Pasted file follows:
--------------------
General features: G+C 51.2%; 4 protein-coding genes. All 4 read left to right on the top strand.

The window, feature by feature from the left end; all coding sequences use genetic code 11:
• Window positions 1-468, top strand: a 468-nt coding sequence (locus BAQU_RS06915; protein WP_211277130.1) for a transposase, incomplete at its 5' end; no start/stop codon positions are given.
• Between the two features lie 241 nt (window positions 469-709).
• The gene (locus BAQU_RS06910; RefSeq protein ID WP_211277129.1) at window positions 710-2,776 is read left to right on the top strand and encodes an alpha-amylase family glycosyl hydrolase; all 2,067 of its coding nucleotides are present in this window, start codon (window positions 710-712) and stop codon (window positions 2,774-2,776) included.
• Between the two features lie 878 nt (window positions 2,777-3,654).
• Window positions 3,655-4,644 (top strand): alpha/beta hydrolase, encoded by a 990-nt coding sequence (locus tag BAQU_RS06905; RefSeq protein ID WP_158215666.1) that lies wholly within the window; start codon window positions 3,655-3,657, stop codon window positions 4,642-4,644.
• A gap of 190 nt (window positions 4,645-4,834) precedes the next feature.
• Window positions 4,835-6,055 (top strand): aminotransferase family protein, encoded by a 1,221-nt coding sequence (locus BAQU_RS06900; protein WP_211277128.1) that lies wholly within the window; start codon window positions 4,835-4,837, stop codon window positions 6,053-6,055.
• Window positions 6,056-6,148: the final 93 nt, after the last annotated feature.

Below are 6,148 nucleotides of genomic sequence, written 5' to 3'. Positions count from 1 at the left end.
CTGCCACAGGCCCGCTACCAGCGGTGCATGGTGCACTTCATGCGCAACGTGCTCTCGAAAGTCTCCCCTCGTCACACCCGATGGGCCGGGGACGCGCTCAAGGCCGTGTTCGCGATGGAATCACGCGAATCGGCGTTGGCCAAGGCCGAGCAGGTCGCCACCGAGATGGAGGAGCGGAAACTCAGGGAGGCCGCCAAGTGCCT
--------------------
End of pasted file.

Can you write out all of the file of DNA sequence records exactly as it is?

General features: G+C 51.2%; 4 protein-coding genes. All 4 read left to right on the top strand.

The window, feature by feature from the left end; all coding sequences use genetic code 11:
• Window positions 1-468, top strand: a 468-nt coding sequence (locus BAQU_RS06915; protein WP_211277130.1) for a transposase, incomplete at its 5' end; no start/stop codon positions are given.
• Between the two features lie 241 nt (window positions 469-709).
• The gene (locus BAQU_RS06910; RefSeq protein ID WP_211277129.1) at window positions 710-2,776 is read left to right on the top strand and encodes an alpha-amylase family glycosyl hydrolase; all 2,067 of its coding nucleotides are present in this window, start codon (window positions 710-712) and stop codon (window positions 2,774-2,776) included.
• Between the two features lie 878 nt (window positions 2,777-3,654).
• Window positions 3,655-4,644 (top strand): alpha/beta hydrolase, encoded by a 990-nt coding sequence (locus tag BAQU_RS06905; RefSeq protein ID WP_158215666.1) that lies wholly within the window; start codon window positions 3,655-3,657, stop codon window positions 4,642-4,644.
• A gap of 190 nt (window positions 4,645-4,834) precedes the next feature.
• Window positions 4,835-6,055 (top strand): aminotransferase family protein, encoded by a 1,221-nt coding sequence (locus BAQU_RS06900; protein WP_211277128.1) that lies wholly within the window; start codon window positions 4,835-4,837, stop codon window positions 6,053-6,055.
• Window positions 6,056-6,148: the final 93 nt, after the last annotated feature.

Below are 6,148 nucleotides of genomic sequence, written 5' to 3'. Positions count from 1 at the left end.
CTGCCACAGGCCCGCTACCAGCGGTGCATGGTGCACTTCATGCGCAACGTGCTCTCGAAAGTCTCCCCTCGTCACACCCGATGGGCCGGGGACGCGCTCAAGGCCGTGTTCGCGATGGAATCACGCGAATCGGCGTTGGCCAAGGCCGAGCAGGTCGCCACCGAGATGGAGGAGCGGAAACTCAGGGAGGCCGCCAAGTGCCT